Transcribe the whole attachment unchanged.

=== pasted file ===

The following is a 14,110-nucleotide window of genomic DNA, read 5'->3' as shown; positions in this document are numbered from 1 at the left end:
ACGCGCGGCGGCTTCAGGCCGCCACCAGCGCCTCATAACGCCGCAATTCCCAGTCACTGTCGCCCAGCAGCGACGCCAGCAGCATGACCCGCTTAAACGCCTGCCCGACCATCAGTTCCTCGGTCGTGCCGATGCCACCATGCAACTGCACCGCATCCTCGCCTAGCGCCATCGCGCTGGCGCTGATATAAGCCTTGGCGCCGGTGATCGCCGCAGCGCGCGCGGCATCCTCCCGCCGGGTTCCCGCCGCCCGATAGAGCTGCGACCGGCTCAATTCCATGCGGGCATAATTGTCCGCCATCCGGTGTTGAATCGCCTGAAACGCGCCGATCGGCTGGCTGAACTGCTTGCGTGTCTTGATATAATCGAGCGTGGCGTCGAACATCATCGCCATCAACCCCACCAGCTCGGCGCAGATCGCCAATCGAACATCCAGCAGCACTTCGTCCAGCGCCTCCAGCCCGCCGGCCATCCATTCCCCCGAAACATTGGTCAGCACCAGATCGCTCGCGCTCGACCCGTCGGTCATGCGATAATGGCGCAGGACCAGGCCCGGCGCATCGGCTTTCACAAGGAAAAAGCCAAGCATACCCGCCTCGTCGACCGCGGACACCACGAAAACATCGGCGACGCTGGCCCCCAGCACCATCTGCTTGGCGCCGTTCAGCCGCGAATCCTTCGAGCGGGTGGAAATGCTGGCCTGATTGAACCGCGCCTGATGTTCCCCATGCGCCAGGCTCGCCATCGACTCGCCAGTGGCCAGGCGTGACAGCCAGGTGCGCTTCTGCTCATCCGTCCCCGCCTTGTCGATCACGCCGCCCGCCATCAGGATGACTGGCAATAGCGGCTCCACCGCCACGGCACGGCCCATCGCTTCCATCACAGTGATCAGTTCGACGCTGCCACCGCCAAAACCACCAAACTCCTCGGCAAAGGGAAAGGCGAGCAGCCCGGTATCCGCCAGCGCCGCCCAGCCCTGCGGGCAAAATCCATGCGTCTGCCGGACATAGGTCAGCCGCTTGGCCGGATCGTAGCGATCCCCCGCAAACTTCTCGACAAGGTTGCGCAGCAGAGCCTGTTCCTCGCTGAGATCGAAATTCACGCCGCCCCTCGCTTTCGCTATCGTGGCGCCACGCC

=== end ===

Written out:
The following is a 14,110-nucleotide window of genomic DNA, read 5'->3' as shown; positions in this document are numbered from 1 at the left end:
ACGCGCGGCGGCTTCAGGCCGCCACCAGCGCCTCATAACGCCGCAATTCCCAGTCACTGTCGCCCAGCAGCGACGCCAGCAGCATGACCCGCTTAAACGCCTGCCCGACCATCAGTTCCTCGGTCGTGCCGATGCCACCATGCAACTGCACCGCATCCTCGCCTAGCGCCATCGCGCTGGCGCTGATATAAGCCTTGGCGCCGGTGATCGCCGCAGCGCGCGCGGCATCCTCCCGCCGGGTTCCCGCCGCCCGATAGAGCTGCGACCGGCTCAATTCCATGCGGGCATAATTGTCCGCCATCCGGTGTTGAATCGCCTGAAACGCGCCGATCGGCTGGCTGAACTGCTTGCGTGTCTTGATATAATCGAGCGTGGCGTCGAACATCATCGCCATCAACCCCACCAGCTCGGCGCAGATCGCCAATCGAACATCCAGCAGCACTTCGTCCAGCGCCTCCAGCCCGCCGGCCATCCATTCCCCCGAAACATTGGTCAGCACCAGATCGCTCGCGCTCGACCCGTCGGTCATGCGATAATGGCGCAGGACCAGGCCCGGCGCATCGGCTTTCACAAGGAAAAAGCCAAGCATACCCGCCTCGTCGACCGCGGACACCACGAAAACATCGGCGACGCTGGCCCCCAGCACCATCTGCTTGGCGCCGTTCAGCCGCGAATCCTTCGAGCGGGTGGAAATGCTGGCCTGATTGAACCGCGCCTGATGTTCCCCATGCGCCAGGCTCGCCATCGACTCGCCAGTGGCCAGGCGTGACAGCCAGGTGCGCTTCTGCTCATCCGTCCCCGCCTTGTCGATCACGCCGCCCGCCATCAGGATGACTGGCAATAGCGGCTCCACCGCCACGGCACGGCCCATCGCTTCCATCACAGTGATCAGTTCGACGCTGCCACCGCCAAAACCACCAAACTCCTCGGCAAAGGGAAAGGCGAGCAGCCCGGTATCCGCCAGCGCCGCCCAGCCCTGCGGGCAAAATCCATGCGTCTGCCGGACATAGGTCAGCCGCTTGGCCGGATCGTAGCGATCCCCCGCAAACTTCTCGACAAGGTTGCGCAGCAGAGCCTGTTCCTCGCTGAGATCGAAATTCACGCCGCCCCTCGCTTTCGCTATCGTGGCGCCACGCC